By: Rob Fisch | Updated: 2010-02-03 | Comments | Related: > Sharepoint
Users in my organization are confused about whether to continue using file servers or to begin using SharePoint document libraries. Some users continue using file servers, while others enjoy the visual aspect of using a web browser to accessing files. I am new at administering SharePoint technologies and I am not sure what the right answer is.
Like many solutions, there is no right answer that fits all situations. However reviewing some of the out-of-the-box features of SharePoint will help guide you in the pursuit of answering this question.
Pound for pound, there's no question that it's cheaper and arguably faster to store documents on a file server. Let's face it. SharePoint adds the overhead of at least SQL Server licensing (for WSS3) and additional licensing for MOSS 2007.
But file servers have been around for a long time. And from a user perspective the basic features haven't changed much in the past 15 years (or more). Basically, what you get is a directory folder tree.
So what's in a SharePoint document library that makes it so compelling?
At a conceptual level, SharePoint security is not all that different from file server security. The principal of security inheritance applies equally to file servers and SharePoint systems alike.
In addition to being able to using Active Directory named users and Active Directory groups,
SharePoint also comes with it's own grouping system. Why you ask? So that business (power) users and managers can manage their own security (if you are savvy enough to recruit someone for this). No longer does the IT helpdesk staff have to get saddled with permission management for every little nuance. All SharePoint security maintenance is done right in the web interface.
On a File Server you get a folder tree, a file name, and some system columns like date modified/created, etc.
In SharePoint, designers get to add their own custom columns. These can be used to create various 'views' of the same document library lists. Below are some examples.
By default, document library listings are not any more exciting than using a file server.
We change views by simply selecting them from a drop down menu...
Let's add a few more columns...
Now for some grouping...
We can also go filter on the column headers by clicking the drop down next to the column headers...
Here are the documents relating to only the artist "Miles Davis"...
Notice the little funnel next to the artist column. This is to let you know filters are currently in use.Other attractive SharePoint document library features are:
- Version Control - Every time a document is saved, a copy is made, saving both the original and new versions. Previous versions are available. The number of previous versions saved is configurable.
- Check In/Out - On file servers, depending on the application, you may get a little "this file is use, do you want to open a read only copy" message? With SharePoint, documents are controlled with a specific check in/out feature with a few configuration options. The best option is simply to display the check in/out status with name of the user a file is checked out to.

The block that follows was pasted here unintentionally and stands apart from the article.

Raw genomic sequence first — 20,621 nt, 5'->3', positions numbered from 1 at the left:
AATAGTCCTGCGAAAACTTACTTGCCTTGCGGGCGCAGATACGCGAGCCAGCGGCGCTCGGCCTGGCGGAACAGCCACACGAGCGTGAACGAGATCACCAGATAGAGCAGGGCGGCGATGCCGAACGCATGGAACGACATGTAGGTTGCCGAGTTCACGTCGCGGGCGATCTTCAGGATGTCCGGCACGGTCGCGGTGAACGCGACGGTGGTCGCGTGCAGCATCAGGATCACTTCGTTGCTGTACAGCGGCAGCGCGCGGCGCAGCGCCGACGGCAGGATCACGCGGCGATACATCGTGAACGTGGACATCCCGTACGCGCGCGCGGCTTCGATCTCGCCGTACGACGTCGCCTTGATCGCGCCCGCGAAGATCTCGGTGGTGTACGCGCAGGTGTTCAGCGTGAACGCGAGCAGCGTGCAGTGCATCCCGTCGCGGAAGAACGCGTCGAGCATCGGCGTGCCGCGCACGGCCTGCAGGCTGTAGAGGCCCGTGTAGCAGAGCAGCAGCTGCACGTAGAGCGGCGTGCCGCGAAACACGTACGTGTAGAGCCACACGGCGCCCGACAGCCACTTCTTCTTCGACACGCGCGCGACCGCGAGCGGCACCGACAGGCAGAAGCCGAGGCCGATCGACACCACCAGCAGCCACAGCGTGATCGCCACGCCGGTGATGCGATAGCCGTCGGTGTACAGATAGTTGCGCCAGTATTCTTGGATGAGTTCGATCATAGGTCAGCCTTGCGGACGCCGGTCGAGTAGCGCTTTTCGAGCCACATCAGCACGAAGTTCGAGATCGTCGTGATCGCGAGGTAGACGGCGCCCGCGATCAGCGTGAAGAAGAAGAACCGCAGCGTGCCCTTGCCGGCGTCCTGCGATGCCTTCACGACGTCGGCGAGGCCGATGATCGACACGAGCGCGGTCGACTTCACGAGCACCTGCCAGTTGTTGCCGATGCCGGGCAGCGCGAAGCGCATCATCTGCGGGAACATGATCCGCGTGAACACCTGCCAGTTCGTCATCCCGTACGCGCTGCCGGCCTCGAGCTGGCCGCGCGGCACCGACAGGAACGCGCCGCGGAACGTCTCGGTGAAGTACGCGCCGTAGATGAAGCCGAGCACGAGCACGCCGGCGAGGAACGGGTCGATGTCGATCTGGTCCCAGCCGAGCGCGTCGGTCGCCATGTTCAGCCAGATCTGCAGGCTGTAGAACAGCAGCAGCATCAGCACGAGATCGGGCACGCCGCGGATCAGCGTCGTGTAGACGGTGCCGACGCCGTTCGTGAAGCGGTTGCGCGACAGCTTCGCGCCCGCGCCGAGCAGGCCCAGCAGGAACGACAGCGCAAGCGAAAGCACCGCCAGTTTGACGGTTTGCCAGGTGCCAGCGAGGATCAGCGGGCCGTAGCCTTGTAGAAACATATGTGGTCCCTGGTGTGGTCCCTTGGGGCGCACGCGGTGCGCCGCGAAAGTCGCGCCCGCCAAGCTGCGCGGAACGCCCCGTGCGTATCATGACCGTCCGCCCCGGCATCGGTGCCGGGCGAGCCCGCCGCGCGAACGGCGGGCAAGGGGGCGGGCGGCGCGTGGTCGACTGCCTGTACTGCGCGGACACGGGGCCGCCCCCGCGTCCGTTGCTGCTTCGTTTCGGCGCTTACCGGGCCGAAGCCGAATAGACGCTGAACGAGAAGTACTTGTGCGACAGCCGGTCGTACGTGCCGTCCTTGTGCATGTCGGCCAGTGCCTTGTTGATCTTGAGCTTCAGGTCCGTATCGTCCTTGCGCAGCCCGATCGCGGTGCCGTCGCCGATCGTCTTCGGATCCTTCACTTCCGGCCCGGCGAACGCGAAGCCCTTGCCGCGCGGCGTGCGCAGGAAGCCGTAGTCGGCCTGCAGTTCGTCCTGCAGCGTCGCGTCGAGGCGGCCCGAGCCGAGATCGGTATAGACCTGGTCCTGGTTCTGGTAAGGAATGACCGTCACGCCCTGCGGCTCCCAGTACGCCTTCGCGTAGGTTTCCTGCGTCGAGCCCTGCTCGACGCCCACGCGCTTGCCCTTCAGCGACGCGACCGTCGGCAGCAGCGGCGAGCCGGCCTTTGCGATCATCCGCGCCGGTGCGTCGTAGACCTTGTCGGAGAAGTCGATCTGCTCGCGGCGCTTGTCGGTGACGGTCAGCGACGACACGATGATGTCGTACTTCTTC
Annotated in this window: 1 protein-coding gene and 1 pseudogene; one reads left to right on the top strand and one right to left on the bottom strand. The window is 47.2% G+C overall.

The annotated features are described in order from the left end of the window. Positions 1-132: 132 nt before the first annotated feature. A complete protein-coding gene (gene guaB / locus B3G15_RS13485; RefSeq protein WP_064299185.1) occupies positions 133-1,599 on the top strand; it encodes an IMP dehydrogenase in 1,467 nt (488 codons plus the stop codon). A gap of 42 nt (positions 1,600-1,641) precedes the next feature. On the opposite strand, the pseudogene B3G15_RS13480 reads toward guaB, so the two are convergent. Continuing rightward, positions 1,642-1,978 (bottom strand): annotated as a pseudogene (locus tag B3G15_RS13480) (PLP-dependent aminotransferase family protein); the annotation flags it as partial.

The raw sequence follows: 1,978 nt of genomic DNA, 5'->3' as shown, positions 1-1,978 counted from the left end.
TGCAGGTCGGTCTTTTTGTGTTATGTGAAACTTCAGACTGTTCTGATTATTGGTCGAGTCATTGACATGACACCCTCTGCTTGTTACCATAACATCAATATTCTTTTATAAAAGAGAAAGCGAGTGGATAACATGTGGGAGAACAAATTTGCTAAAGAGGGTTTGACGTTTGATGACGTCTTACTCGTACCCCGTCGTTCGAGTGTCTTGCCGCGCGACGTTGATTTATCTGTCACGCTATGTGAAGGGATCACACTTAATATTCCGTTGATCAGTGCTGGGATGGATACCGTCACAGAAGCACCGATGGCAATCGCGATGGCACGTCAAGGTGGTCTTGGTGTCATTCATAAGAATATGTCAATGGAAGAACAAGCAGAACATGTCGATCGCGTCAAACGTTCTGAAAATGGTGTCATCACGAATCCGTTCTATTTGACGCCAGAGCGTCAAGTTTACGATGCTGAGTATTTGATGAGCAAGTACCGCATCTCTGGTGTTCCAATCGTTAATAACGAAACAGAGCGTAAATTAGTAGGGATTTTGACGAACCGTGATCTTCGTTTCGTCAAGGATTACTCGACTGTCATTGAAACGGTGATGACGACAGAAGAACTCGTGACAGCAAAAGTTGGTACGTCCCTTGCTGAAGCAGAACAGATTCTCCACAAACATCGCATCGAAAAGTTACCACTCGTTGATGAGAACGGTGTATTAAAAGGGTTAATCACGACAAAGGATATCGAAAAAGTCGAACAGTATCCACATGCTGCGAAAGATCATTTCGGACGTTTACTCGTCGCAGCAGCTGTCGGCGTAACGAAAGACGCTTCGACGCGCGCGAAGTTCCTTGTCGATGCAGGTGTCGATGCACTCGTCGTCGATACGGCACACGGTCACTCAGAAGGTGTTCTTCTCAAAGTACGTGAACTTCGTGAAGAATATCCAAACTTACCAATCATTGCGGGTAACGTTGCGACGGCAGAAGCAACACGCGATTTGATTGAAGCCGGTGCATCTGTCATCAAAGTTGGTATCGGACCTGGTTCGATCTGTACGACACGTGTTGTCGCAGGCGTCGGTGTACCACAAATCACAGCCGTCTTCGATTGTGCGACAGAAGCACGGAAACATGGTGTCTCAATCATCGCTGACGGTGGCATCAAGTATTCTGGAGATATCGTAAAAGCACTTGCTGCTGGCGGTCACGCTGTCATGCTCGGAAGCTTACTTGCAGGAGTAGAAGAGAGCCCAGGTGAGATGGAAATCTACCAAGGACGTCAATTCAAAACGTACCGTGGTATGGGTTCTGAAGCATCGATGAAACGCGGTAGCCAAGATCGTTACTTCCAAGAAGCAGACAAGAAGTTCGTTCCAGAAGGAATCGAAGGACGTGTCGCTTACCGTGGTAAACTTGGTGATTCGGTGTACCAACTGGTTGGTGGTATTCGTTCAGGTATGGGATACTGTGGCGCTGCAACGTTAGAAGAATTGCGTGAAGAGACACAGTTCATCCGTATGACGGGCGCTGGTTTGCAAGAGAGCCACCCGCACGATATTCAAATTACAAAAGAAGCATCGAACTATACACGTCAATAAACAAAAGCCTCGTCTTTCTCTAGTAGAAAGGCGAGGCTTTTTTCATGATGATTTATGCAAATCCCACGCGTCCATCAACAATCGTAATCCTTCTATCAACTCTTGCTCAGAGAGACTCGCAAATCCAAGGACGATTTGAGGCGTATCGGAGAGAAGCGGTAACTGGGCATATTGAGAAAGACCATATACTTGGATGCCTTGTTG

- Alerts - You won't file this feature on a file server out-of-the-box. SharePoint alerts allow a user to be notified by email when a document is added, changed or deleted. The notification can be immediate or it can receive a daily or weekly summary (per document library).
All of these features (and more) are a compelling reasons to use SharePoint document libraries over a file server.
But it's not all a bed of roses. Let's try to point out some of the down sides of using SharePoint vs. file servers.
- File Transfers - While one could argue that download speeds might be faster from a web server (SharePoint) versus a file server, copying large amounts of files, complete with folder trees is a lot more user friendly on a file server. SharePoint can offer more "control", which is what you would expect from a "Content Management" system. But it can also be cumbersome.
- Cost - In addition to hardware and an operating system, a production instance of SharePoint needs Microsoft SQL and a backup system that will do granular (item level) restoration of files. Also it needs an administrator/architect/designer (at least part-time).
- Design/architecture planning needs - Let's face it, perhaps the best feature of a file server is it's simplicity. SharePoint, on the other hand, deserves some architectural planning. How will sites be used? Is there a hierarchy that is important? What should the navigational structure be? Who will maintain the system designs? Will it be distributed or centralized? Will there be any customizations? The list goes on, but the point is with all the features comes the price of archecture, design, administration and support. Much more so than a file server. (Who said growing up was easy?)
- Check out some of the more advanced features of SharePoint such as Workflow, Content Approval, data connections, and more.
- Check out MSSQLTips.com for great information about Microsoft SQL Server.
Last Updated: 2010-02-03
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